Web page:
Surprised and maybe a little relieved at how straightforward the journey from Chiang Rai to Luang Namtha had been, we spent some of the afternoon we arrived speaking to a few agencies about the various treks and what was involved. The rest after the afternoon was spent with cold Beer Lao’s, warm flat breads, hummus, and an aubergine dip.
Luang Namtha has a few attractions around the town; a bamboo bridge which gets washed away every rainy season, a waterfall, and a stupa with an average (by SEA standards) view. However, the main draw for the town is the close proximity to the Nam Ha National Park and the activities available within its primary rain-forest.
We first headed to “The Hiker”, their shop and sales materials looked smart and their prices reasonable (although considerably more than Myanmar). We also checked out Forest Retreat Laos which probably because of the Lonely Planet recommendation (price curse) was even more expensive. All the agencies seemed to offer similar experiences which could be anything from an easy day hike, to 5 days hiking, cycling and kayaking whilst staying in jungle camps and village homestays.
Something else to consider is that the price of the trek goes down the more people who sign up, so you don’t know how big your group will be (you can pay to have a private group) or how much you’ll pay often until the morning of the trek. Agencies will advertise the type of trek and how many people are signed up outside on boards, so you can always find a group to join.
We were more swayed to The Hiker, this was reinforced with first hand reviews from a group returning from a 3-night trek as we were handing over our deposit, although this could have been another part of their professional sales pack! We’d just put down a 100,000kip deposit on a 2-day, 1 -night trek with a homestay confirming that we’d be happy to go just the 2 of us should nobody else sign up.
36 hours later…
We had done an overnight trek a few weeks before, so we were pro’s at this now!? We’d still not learned to reign it in the night before a trek, rum sours in Kalaw and red wine and big Beer Laos this time round. Luckily Luang Namtha is small and we were staying a 30 second walk from The Hiker. We’d checked out of Zuela Guesthouse and dropped our bigger bags into storage. Another couple Heidi and Rob from Belgium (Flemish speaking Belgium this time) had signed up so the price had dropped. As we were handing over our cash Matteo fresh from his nightbus and 3 hours sleep turned up, signed up then ran back to his (very) temporary guesthouse to get his things which made the price drop even further.
Moy and Jai our guides loaded us into the back of the mini van and we headed to our starting point in the Nam Ha Forest. We spent 45 minutes on dodging potholes until we pulled up on the side of the road. Not sure whether we’d broken down or stopped for a toilet break we got out of the van and were told “this is it”. Not the glamourous start my $126 receipt had in mind. We crossed the road and crossed a stream on a rickety single log bridge. I like to think this is the triage test they use to decide the route they take us on over the next 2 days. If somebody falls in we’re going for the leisurely stroll, otherwise, and in our case, we were getting the full jungle experience.
We started by walking through a cardamom plantation to a stream whose narrow gully we ascended for around 90 minutes, hopping from rock to rock or in my case (with my waterproof boots) walking in the shallower bits. It was muddy, slippery and humid just as I imagined it would be. After a short, steep ascent we stopped for a water break underneath a ‘strangle tree’; a huge tree which grows on another and suppresses it of all light and water until it eventually dies, leaving the hollow strangle tree to thrive. It’s not all doom and gloom, Moy found some ‘Sing Sung’ fruit on the floor and offered it around the group. Persuaded by the fact that it’s ‘only in the jungle, not in the market’ I took a bite of the unknown (and unwashed) fruit which tasted like a sweet banana! 8 out of 10.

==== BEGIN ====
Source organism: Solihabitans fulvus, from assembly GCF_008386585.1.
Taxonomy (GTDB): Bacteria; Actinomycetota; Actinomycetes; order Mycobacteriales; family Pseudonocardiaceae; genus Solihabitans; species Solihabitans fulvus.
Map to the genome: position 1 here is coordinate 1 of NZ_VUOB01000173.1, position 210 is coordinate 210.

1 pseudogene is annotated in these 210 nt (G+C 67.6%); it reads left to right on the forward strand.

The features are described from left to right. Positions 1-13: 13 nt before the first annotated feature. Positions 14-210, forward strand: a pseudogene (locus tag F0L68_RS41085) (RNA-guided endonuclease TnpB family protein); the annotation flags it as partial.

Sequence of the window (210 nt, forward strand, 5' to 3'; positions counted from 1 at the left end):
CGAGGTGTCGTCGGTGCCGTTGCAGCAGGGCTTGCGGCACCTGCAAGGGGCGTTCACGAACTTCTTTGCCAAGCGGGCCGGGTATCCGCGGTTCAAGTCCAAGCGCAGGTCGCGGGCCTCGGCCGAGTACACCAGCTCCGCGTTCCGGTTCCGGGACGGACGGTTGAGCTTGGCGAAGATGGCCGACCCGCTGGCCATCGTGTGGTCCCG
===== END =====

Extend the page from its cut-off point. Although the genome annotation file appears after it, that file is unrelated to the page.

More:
There was another slight ascent until around 12:30 when we stopped at a small clearing with something which my head suggested could be a bench, but my knees disagreed with. Moy threw down some banana leaves in the middle of us all. This was our table. It was also our plates. Our knives and forks? Already attached, we’d been using them to grab vines or bamboo to stop us falling over all morning. We were given a ball of sticky rice each and in the middle of the table was a selection of salads served in a Jamie Oliver fashion. We used our rice balls to scoop up the cooked bamboo, spinach with chilli and garlic, noodle salad and grilled fish to fuel up for the afternoon. The bananas for desert were eaten in the normal fashion. Lunch was cleared away, no washing up and we set off around 13:15.
The afternoon consisted of trying to avoid “mild peril” as Katy put it. When there wasn’t steep downhill, there would be poisonous caterpillars, the only things they weren’t on were the rattan trees. Rattan which makes that semi comfortable furniture people have in their conservatories back home. Well, in its natural form rattan is possibly the most aggressive looking tree/bush/stick(?) I’ve seen. Eventually however, we made our way out into the rice paddies, on a ridge alongside a river every so often rising back up into the jungle through banana, papaya and passion fruit plantations for a bit of shade. It was on one of these ridges, tired from trying to avoid absolutely everything, that Katy decided she was going to do a barrel roll from the ridge into the vegetation below. She’d stumbled and then once she realised she wouldn’t be able recover decided that the backpack full of tomorrows clothes would be better at breaking her fall and launched herself over on to it. After a few seconds of looking like an upside-down tortoise we righted her and carried on. Turns out we weren’t too far from our final stop, the village of Na Lan where we would be spending the night.